See the path of your life. Really see it. What do you see? Do you like what you see? If not, what readiness do you need to change it?
This week's Torah portion (Dvarim) heralds the approach of Tisha b'Av, commemorating the destruction of the Temple and countless other tragedies in Jewish history. It also heralds Shabbat Chazon, the coming Shabbat before Tisha b'Av named for this week's Haftarah portion (Isaiah 1:1-1:27), which begins with Isaiah's Chazon (vision) about dire consequences of poor life choices.
We might be forgiven for seeing here mostly doom and gloom: after all, we're approaching the Black Sabbath (not the rock band, but the darkest moment of the Jewish year). Doom and gloom have their place, but there also is light: Tisha b'Av carries also the kernel of liberation, the breaching of inner walls that make new journeys and freedoms possible. As Leonard Cohen so poignantly wrote in his song Anthem, "There's a crack in everything: that's how the light gets in."
What we're called to see is light – even and especially light amidst the doomsayers, darkness and destructions that are inevitable parts of life. We're called to see the true reality of our lives, beyond the walls, unprotected by walls, freed from walls. We're called to see the path before us and begin again, like the journeys recounted in this week's Torah portion, to get up from our doldrums and go.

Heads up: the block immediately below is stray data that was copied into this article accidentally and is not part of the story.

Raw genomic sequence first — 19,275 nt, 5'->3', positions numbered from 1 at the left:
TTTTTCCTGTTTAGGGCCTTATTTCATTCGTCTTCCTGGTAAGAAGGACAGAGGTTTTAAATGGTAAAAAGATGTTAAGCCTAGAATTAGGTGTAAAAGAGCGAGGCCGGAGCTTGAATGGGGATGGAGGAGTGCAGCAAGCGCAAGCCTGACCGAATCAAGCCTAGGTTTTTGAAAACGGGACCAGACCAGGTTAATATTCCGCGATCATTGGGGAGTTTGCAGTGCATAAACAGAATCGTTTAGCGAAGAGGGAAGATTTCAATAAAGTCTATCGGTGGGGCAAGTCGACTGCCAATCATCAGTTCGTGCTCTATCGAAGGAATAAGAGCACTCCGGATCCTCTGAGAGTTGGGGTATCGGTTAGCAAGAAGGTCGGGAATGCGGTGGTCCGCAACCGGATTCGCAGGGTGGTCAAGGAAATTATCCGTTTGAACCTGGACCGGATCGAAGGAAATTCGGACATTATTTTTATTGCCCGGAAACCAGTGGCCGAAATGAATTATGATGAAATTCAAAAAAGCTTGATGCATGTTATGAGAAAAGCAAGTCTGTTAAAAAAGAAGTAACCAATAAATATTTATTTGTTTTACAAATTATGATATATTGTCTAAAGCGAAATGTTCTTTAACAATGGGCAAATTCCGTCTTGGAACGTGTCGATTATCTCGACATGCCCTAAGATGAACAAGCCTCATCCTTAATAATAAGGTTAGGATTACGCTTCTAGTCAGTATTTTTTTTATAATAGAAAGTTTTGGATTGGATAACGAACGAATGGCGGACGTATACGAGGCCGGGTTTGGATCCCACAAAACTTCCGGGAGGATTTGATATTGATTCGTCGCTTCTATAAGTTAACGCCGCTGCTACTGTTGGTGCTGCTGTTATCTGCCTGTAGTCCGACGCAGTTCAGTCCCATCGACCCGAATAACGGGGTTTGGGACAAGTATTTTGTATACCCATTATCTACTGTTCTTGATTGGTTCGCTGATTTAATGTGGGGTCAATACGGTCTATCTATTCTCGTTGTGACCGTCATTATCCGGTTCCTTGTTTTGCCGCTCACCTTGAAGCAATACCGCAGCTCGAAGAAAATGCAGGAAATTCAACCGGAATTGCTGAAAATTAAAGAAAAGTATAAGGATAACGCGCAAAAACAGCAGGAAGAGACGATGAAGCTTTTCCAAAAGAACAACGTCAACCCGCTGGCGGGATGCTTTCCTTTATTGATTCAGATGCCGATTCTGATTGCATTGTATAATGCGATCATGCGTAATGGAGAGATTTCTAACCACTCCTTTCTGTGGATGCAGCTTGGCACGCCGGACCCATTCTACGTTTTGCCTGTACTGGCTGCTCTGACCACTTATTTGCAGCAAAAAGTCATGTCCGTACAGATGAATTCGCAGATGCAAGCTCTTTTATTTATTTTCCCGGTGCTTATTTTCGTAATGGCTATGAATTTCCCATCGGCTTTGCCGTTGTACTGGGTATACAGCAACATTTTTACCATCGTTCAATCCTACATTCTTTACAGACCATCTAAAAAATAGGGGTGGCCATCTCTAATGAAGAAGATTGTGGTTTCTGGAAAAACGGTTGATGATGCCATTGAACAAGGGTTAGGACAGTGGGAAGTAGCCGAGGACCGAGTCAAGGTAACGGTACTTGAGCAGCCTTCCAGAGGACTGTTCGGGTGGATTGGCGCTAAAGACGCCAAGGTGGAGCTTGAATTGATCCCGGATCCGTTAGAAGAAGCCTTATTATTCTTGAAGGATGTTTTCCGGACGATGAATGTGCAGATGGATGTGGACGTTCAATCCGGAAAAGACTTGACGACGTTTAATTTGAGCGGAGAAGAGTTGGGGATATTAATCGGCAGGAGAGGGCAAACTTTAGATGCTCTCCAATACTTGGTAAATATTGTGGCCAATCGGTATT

But go where? Desert journeys we recall in this week's Torah portion are long past, but we recall them now as metaphor for our journey of the next seven weeks, between now and Rosh Hashanah – a mirror-image of the seven weeks between Passover (liberation) and Shavuot (revelation). Once again, like our desert forebears, we can journey from narrowness to expansiveness, from darkness to light, from brokenness to a new wholeness. The journey will take effort, but the effort is the purpose of the journey.
That is the deep meaning of this week of preparation, this moment of seeing clearly the path stretching before us. May your vision be clear as we ready for this journey anew.
Rabbi David Evan Markus